Soybean futures soared, and corn futures tanked in the immediate aftermath of the United States Department of Agriculture delivering some extremely surprising numbers to the market on Friday, revealing a significant swing in the US row-crop plantings to corn at the expense of soybeans.
The USDA’s June 30 Planted Acreage Estimates report pegged the corn area 2.23 million hectares, or 6.2 per cent higher year-on-year at 38.08 million hectares. This is the third highest since 1944 and the highest since 2013. The estimate is 2.3 per cent higher than the department’s March Prospective Plantings report and represents the largest increase in the corn area between the March and June reports since 2007.
By contrast, the June 30 report estimated the area planted to soybeans at 33.79 million hectares, 1.6 million hectares or 4.5 per cent lower than in 2022, but still the fifth largest planted area on record. The forecast is 4.6 per cent lower than the March Prospective Plantings report. The average trade guess was 35.49 million hectares, so it came in a whopping 1.7 million hectares lower: a big miss!
A sharp dip in soybean futures prices, which commenced in mid-April and continued through May, appears to have led to the area shift to corn. Farmers kept planting their swing area to corn all the way through May rather than switching to soybeans when prices started to fall. However, the area expected to be planted to corn and soybeans combined has decreased by 770,000 hectares, reflecting the impact of an extremely dry spring and early summer.
According to the USDA, farmers still had one million hectares of corn and 3.33 million hectares of soybeans to plant as of June 1, down from 1.63 million hectares and 6.4 million hectares, respectively, at the same time in 2022. Much of the unplanted soybean number would broadly reflect the intended double-crop area, which will be seeded after the winter wheat harvest has been completed.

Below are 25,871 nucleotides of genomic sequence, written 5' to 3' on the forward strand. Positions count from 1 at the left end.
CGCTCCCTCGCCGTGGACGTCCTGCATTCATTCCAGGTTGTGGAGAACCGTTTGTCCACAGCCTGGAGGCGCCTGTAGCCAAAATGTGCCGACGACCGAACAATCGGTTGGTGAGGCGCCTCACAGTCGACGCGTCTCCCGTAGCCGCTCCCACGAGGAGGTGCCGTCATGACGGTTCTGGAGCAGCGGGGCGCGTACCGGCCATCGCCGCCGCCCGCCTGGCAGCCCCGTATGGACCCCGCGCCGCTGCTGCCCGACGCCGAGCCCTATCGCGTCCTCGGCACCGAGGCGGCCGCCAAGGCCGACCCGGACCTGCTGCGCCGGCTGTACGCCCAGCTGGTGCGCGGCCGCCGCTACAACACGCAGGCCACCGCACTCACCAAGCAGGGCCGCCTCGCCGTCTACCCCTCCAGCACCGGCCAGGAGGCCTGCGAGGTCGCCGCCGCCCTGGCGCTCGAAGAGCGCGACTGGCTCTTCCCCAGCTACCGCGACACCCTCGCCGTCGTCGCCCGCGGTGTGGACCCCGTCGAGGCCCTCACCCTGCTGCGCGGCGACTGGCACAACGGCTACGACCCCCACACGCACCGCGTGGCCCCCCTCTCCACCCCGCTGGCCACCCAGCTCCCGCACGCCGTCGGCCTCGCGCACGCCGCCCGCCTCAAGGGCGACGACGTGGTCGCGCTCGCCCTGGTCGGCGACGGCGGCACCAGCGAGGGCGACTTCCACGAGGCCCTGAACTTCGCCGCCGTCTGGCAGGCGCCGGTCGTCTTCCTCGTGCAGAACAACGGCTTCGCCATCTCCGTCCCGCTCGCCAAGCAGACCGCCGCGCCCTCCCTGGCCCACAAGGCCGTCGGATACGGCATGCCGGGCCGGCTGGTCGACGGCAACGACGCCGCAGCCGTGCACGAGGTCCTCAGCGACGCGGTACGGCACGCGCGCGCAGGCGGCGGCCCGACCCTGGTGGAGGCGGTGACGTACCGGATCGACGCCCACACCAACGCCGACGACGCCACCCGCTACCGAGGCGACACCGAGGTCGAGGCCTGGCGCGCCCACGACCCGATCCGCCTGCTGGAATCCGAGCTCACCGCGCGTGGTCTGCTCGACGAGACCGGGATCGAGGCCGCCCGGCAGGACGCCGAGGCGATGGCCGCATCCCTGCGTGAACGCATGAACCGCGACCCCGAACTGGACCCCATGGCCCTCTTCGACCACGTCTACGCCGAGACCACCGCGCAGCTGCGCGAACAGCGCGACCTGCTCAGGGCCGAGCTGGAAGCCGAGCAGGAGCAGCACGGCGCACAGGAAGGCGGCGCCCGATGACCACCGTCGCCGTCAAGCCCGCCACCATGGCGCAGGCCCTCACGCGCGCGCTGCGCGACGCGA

The USDA also released its quarterly Grain Stocks report on Friday, providing estimates of on-farm and off-farm inventories as of June 1. Corn stocks hit their lowest level in nine years at 104 million metric tonne, 5.6 per cent lower than the same date last year. On-farm stocks, which make up 54 per cent of the total, were up 4.7 per cent, but off-farm stocks were 15.4 per cent lower. Soybean inventories came in 17.8 per cent lower year-on-year at 21.65 million metric tonne. While on-farm stocks were only down 2.6 per cent, off-farm stocks, which make up 54 per cent of the total, were 25.7 per cent lower than a year earlier.
Immediately prior to the report’s release, November soybean futures were trading 2 per cent higher after a flat day’s trade on Thursday, so obviously, some market participants anticipated a bullish number. However, nobody expected the magnitude of the area erosion, and the contract skyrocketed by 6.6 per cent at the peak before closing the day 6.1 per cent higher at 1,343.25 US cents per bushel (AU$740.75 per metric tonne). The tighter than expected inventories added further conviction to the buying, as US soybeans will likely require some rationing in 2023/24.